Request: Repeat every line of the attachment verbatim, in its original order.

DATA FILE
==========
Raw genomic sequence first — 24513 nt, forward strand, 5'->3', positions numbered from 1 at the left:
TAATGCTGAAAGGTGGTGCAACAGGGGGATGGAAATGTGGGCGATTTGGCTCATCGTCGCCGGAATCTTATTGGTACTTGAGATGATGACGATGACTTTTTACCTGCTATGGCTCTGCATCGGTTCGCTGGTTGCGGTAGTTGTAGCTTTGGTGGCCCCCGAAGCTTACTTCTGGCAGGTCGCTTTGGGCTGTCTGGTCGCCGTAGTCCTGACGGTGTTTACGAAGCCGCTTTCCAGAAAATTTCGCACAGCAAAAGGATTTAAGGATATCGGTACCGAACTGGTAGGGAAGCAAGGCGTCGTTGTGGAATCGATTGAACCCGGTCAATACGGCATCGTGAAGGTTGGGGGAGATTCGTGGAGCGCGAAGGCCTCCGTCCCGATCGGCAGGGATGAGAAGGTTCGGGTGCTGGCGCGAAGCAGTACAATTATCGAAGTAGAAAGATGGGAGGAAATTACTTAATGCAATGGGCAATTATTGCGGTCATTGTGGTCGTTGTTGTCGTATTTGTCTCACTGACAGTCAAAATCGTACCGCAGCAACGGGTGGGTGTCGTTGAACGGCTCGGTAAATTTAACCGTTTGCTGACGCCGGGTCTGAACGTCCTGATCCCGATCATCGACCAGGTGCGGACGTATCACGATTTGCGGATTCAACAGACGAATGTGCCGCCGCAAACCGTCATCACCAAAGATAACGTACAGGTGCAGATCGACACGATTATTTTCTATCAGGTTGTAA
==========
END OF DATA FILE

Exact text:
Raw genomic sequence first — 24513 nt, forward strand, 5'->3', positions numbered from 1 at the left:
TAATGCTGAAAGGTGGTGCAACAGGGGGATGGAAATGTGGGCGATTTGGCTCATCGTCGCCGGAATCTTATTGGTACTTGAGATGATGACGATGACTTTTTACCTGCTATGGCTCTGCATCGGTTCGCTGGTTGCGGTAGTTGTAGCTTTGGTGGCCCCCGAAGCTTACTTCTGGCAGGTCGCTTTGGGCTGTCTGGTCGCCGTAGTCCTGACGGTGTTTACGAAGCCGCTTTCCAGAAAATTTCGCACAGCAAAAGGATTTAAGGATATCGGTACCGAACTGGTAGGGAAGCAAGGCGTCGTTGTGGAATCGATTGAACCCGGTCAATACGGCATCGTGAAGGTTGGGGGAGATTCGTGGAGCGCGAAGGCCTCCGTCCCGATCGGCAGGGATGAGAAGGTTCGGGTGCTGGCGCGAAGCAGTACAATTATCGAAGTAGAAAGATGGGAGGAAATTACTTAATGCAATGGGCAATTATTGCGGTCATTGTGGTCGTTGTTGTCGTATTTGTCTCACTGACAGTCAAAATCGTACCGCAGCAACGGGTGGGTGTCGTTGAACGGCTCGGTAAATTTAACCGTTTGCTGACGCCGGGTCTGAACGTCCTGATCCCGATCATCGACCAGGTGCGGACGTATCACGATTTGCGGATTCAACAGACGAATGTGCCGCCGCAAACCGTCATCACCAAAGATAACGTACAGGTGCAGATCGACACGATTATTTTCTATCAGGTTGTAA